Unlike the legendary art patroness Peggy Guggenheim, Manhattan real estate family scion, Beth Rudin DeWoody may not have rebuilt a palazzo on the Grand Canal in Venice, where lions once roamed, and Jackson Pollock didn't urinate in her fireplace, but DeWoody has packed three sizable domiciles from Southamton, New York to West Palm Beach, Florida and likely a great deal of storage with the quirky highlights of contemporary art.
On July 10, DeWoody and the world famous painter Ross Bleckner were honored at the Parrish Art Museum in Southampton, New York
, during the annual Parrish Midsummer fete.
"She's so open-minded," said Carlton DeWoody, Beth's son, like his father, Beth's first husband Jim DeWoody, a gifted artist. "That had a big impact on me growing up."
At the entrance to DeWoody's Southampton cottage, a key site in the original Southampton Art Colony, hangs a deer trophy head in an S&M-style leather hood that zips up the side. Lift a small magnifying glass on a book, as Luxist did on a previous visit, and a tiny man magically appears as a holograph, projected in 3-D.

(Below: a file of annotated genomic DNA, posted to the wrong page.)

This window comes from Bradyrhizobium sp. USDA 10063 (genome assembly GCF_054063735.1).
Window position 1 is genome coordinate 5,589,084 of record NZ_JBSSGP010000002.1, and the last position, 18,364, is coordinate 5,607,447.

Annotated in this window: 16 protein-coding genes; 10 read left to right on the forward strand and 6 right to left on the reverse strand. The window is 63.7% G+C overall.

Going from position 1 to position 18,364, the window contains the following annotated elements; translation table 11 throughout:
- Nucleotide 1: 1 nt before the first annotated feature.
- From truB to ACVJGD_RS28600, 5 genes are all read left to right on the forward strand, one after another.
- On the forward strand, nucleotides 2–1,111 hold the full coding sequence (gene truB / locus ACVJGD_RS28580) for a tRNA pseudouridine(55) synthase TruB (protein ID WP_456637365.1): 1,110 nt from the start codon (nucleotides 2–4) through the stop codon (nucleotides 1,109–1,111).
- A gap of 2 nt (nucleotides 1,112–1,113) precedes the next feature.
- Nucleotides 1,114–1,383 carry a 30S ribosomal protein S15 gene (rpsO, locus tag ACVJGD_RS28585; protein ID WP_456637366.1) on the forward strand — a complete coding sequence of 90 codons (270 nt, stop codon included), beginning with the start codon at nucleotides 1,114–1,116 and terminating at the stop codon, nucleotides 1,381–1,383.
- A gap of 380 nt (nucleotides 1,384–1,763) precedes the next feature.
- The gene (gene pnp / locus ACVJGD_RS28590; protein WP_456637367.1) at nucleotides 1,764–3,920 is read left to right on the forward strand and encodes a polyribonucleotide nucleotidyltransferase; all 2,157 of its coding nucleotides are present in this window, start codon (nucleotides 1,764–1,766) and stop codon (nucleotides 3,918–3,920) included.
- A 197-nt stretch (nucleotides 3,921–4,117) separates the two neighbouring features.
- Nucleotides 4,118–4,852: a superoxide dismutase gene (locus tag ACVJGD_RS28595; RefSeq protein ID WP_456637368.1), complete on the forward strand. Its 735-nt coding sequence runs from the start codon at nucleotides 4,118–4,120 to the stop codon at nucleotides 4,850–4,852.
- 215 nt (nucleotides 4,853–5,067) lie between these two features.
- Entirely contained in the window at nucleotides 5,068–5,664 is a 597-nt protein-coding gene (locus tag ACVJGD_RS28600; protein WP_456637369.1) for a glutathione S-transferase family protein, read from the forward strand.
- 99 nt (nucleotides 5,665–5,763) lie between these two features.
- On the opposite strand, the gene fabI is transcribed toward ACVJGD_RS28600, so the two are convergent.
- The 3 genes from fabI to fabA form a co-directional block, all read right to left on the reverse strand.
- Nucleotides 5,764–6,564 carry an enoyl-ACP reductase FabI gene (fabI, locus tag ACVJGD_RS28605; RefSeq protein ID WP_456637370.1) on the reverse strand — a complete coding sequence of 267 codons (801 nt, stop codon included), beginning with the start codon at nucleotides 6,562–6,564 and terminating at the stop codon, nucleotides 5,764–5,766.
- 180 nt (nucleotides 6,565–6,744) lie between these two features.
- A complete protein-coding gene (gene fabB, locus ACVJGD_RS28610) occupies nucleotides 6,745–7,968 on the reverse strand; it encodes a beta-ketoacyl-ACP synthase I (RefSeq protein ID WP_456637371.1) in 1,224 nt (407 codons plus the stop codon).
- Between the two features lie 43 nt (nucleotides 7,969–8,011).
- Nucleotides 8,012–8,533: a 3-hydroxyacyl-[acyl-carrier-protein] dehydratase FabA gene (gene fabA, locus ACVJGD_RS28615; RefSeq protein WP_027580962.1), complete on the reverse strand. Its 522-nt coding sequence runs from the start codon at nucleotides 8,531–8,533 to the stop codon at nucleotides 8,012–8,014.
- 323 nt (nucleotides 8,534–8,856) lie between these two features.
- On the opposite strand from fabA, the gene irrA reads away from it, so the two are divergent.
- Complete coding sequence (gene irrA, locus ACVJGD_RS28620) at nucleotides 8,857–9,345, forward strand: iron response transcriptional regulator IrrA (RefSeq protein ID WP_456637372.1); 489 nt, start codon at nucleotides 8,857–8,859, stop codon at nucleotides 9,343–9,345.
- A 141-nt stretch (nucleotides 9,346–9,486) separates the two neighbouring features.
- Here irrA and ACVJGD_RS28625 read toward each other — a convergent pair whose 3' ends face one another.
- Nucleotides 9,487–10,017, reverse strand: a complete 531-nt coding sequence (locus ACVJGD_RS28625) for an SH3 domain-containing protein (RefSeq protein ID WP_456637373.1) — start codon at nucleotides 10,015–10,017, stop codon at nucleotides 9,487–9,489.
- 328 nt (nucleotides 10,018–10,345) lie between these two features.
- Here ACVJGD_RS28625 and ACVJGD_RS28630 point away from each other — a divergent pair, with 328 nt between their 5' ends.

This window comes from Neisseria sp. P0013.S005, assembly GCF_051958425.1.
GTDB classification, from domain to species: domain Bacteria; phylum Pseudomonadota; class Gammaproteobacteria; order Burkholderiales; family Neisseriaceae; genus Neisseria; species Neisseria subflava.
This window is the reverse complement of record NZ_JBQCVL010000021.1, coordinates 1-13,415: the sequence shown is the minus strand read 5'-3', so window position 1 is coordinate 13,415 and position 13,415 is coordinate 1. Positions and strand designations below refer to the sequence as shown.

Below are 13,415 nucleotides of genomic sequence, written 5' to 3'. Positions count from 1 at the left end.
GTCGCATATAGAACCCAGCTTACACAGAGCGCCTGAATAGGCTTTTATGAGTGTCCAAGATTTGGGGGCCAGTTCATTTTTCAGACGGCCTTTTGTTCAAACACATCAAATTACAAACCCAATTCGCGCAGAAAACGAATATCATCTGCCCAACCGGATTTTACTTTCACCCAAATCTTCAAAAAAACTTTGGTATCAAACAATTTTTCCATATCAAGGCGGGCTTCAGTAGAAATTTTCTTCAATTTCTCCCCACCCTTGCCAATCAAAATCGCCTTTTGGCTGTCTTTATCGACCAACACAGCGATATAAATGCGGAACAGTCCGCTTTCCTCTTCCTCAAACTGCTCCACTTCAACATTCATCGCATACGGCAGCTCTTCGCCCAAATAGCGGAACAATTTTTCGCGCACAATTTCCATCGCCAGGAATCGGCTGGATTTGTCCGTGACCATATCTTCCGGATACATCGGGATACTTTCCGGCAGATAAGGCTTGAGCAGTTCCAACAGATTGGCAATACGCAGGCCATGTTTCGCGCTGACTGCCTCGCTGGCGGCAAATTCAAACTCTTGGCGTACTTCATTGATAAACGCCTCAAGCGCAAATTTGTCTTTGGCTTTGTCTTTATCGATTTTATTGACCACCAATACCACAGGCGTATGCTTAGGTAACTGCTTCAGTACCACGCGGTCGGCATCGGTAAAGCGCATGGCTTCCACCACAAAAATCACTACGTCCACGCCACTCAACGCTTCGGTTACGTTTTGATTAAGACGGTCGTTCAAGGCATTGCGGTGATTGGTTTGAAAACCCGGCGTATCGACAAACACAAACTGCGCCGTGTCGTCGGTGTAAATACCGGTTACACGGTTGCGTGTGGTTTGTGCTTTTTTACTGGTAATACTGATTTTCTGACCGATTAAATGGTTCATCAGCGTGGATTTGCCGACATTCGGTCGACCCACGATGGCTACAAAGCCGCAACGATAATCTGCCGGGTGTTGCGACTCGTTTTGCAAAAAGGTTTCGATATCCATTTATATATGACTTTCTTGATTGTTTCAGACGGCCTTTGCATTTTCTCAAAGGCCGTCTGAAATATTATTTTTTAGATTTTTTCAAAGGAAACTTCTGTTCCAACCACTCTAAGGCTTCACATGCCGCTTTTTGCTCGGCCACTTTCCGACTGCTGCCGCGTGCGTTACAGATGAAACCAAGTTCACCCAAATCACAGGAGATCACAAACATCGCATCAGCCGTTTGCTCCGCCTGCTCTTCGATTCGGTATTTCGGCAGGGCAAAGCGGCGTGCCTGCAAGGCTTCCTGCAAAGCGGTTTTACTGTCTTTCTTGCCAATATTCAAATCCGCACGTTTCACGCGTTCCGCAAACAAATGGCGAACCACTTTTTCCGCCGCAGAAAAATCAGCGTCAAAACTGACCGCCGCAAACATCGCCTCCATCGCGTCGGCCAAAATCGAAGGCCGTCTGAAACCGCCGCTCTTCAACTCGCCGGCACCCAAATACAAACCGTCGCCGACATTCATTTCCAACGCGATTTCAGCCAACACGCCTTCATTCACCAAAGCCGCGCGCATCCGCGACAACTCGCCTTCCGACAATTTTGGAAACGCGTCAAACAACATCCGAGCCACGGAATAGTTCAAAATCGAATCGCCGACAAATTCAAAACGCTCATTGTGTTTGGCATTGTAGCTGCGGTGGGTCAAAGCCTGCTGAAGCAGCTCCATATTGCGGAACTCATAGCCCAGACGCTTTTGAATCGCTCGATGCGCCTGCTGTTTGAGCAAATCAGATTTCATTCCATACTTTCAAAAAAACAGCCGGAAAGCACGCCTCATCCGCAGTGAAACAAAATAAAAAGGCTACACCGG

"Beth is my partner in crime," offered designer Richard Mishaan with gusto, "my personal Auntie Mame. She has educated me, guided me into buying some of the best pieces I have, like a Peter Dayton surfboard last week."
"She's the Peggy Guggenheim of our time," pronounced Debbie Bancroft, chair of the tony Southampton society benefit, sporting a dress made with python skins for Calypso. "Everyone loves Beth and Ross . . . and there is nothing like having beloved honorees."
"She is the most welcoming person, with the most eclectic taste in friends, art, and furniture," added artful party photographer Patrick McMullan.